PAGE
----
The nation’s largest firm, DLA Piper, is planning to continue scaling back the size of its associate classes and rethink its associate program.
DLA has already cut associate salaries and delayed start dates for its ’09 first-year associate class, which is down to 85 lawyers, from 100 the year before. The next class will be even smaller and the firm intends to rely more on its staff attorneys, the National Law Journal reports.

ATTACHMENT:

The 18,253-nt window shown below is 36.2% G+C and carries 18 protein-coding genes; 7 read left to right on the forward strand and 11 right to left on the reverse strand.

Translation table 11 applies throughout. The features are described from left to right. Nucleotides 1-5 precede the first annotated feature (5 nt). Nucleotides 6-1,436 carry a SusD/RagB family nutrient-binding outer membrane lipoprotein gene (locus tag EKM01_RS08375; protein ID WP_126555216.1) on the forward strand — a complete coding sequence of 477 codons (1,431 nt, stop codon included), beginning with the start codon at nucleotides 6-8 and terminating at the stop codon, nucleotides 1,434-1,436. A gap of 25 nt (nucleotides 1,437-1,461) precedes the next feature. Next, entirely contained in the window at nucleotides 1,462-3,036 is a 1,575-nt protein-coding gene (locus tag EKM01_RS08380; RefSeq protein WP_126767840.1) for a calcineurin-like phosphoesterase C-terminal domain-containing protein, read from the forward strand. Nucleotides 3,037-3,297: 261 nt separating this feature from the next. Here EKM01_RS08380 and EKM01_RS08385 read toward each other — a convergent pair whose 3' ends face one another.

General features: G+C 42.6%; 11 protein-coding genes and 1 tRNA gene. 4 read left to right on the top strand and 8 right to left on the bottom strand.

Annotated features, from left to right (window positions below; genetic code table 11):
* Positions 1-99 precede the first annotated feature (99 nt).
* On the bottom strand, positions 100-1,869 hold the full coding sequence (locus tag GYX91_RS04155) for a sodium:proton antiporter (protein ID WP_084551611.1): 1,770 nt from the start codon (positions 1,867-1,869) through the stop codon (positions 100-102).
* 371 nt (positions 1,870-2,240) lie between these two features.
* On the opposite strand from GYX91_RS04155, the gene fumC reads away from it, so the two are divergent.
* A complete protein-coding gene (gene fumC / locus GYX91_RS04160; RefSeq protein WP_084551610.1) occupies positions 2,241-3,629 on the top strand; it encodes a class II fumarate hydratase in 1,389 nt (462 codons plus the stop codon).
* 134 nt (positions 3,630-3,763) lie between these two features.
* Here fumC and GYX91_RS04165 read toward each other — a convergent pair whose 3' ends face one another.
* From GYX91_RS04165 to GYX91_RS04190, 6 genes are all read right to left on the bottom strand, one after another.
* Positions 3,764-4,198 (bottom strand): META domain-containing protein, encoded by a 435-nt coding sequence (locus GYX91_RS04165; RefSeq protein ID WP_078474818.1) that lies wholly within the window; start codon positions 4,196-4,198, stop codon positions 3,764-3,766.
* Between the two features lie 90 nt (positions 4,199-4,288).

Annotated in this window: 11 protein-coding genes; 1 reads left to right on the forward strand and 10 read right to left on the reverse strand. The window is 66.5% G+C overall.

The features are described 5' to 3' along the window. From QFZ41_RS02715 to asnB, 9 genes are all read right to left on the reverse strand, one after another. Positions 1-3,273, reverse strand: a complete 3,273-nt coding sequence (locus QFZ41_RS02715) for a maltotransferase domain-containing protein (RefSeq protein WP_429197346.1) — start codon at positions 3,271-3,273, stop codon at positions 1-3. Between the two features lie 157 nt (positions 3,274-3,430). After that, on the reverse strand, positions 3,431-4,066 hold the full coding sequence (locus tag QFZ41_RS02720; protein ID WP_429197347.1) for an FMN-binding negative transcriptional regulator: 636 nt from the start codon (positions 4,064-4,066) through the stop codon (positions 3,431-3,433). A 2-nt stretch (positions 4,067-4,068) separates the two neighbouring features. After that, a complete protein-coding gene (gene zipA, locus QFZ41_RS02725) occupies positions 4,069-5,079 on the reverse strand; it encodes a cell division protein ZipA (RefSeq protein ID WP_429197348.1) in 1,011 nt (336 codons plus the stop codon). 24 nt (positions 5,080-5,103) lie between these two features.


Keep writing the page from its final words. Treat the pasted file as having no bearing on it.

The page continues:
But perhaps the biggest changes are yet to come. DLA Piper tells the NLJ that by year’s end a new associate compensation and training model will be in place, one different from the current lockstep model, which pays associates by years of service.
How different it will be remains to be seen, considering one of the firm’s leaders tells the NLJ that the current model isn’t broken.
Still, says Lee Miller, one of the firm’s chief executives, “People really want to rethink the model.”
“I don’t think the model is broken, but people want to rethink what they’re doing and why they’re doing it,” he says.